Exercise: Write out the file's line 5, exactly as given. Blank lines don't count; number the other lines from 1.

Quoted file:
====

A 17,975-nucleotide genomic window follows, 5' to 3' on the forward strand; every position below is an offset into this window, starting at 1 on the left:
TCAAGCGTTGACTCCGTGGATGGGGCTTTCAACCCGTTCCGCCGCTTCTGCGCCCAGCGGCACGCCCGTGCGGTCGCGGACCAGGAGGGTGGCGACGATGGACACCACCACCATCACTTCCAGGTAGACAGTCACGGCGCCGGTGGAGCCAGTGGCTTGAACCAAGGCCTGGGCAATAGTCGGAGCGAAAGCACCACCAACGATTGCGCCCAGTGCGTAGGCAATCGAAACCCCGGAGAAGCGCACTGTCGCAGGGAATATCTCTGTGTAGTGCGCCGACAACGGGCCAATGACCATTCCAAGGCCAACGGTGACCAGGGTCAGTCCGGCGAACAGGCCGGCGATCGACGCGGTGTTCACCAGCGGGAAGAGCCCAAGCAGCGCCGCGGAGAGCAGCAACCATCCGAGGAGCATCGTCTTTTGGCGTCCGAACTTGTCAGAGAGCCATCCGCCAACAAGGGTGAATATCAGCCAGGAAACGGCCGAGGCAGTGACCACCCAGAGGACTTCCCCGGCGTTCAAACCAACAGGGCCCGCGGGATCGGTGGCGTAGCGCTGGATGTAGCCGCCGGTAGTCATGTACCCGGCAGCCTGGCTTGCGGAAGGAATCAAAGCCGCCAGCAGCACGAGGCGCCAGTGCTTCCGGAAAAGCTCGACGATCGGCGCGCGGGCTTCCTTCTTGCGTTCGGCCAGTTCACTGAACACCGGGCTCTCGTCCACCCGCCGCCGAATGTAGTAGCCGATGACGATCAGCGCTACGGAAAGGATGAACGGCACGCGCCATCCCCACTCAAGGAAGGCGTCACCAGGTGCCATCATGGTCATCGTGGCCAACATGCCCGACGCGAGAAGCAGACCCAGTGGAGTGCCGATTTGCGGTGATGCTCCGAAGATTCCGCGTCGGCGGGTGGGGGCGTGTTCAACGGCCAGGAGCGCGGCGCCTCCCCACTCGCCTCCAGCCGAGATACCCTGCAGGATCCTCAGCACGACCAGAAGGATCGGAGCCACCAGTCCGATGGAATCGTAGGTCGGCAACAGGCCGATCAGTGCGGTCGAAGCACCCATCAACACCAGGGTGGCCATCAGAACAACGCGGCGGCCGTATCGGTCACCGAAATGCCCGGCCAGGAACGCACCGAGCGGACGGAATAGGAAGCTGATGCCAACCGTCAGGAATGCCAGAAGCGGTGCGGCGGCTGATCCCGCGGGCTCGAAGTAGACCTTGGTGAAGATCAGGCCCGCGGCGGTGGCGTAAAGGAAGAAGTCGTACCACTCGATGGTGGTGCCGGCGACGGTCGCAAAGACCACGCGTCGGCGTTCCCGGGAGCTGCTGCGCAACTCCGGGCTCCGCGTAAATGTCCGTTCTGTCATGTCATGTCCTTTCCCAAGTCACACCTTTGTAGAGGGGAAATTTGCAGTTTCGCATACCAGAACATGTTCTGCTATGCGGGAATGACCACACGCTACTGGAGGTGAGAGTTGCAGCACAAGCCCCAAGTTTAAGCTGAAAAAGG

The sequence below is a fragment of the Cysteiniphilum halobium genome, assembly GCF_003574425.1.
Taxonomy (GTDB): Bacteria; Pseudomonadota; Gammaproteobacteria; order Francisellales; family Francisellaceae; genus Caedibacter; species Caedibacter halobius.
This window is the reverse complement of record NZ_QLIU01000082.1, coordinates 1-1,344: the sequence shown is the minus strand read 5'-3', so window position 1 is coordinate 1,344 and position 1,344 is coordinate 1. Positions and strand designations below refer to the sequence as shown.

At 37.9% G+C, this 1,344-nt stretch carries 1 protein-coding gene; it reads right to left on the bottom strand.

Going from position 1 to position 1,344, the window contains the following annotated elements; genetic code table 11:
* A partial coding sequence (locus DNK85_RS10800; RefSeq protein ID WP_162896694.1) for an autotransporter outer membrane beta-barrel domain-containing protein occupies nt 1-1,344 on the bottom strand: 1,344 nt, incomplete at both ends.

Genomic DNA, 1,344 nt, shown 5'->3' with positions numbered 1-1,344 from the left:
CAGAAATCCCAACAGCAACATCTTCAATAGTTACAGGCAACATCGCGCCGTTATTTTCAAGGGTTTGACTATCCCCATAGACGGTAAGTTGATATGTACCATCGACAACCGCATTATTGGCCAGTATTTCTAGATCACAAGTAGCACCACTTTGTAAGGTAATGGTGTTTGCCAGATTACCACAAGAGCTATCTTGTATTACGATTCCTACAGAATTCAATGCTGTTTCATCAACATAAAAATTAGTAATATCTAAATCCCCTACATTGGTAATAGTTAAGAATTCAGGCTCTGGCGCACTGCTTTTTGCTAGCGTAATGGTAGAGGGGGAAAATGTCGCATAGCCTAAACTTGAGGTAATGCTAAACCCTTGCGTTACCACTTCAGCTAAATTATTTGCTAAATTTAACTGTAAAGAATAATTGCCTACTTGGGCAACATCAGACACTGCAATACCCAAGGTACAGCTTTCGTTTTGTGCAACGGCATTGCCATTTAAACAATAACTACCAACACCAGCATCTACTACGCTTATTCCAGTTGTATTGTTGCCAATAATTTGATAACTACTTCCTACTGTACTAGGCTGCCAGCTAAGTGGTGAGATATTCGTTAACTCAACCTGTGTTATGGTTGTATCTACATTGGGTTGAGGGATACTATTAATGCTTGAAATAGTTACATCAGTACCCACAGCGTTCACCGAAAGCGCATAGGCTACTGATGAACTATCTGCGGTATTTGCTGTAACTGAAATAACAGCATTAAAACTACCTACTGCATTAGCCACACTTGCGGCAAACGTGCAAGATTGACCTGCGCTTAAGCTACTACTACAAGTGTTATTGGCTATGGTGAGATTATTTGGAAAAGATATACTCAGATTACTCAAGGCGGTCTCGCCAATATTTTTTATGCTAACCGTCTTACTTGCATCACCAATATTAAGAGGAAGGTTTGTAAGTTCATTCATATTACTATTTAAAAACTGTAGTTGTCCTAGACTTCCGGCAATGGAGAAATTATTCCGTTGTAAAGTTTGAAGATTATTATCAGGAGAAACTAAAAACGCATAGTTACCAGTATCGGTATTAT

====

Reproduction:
This window is the reverse complement of record NZ_QLIU01000082.1, coordinates 1-1,344: the sequence shown is the minus strand read 5'-3', so window position 1 is coordinate 1,344 and position 1,344 is coordinate 1. Positions and strand designations below refer to the sequence as shown.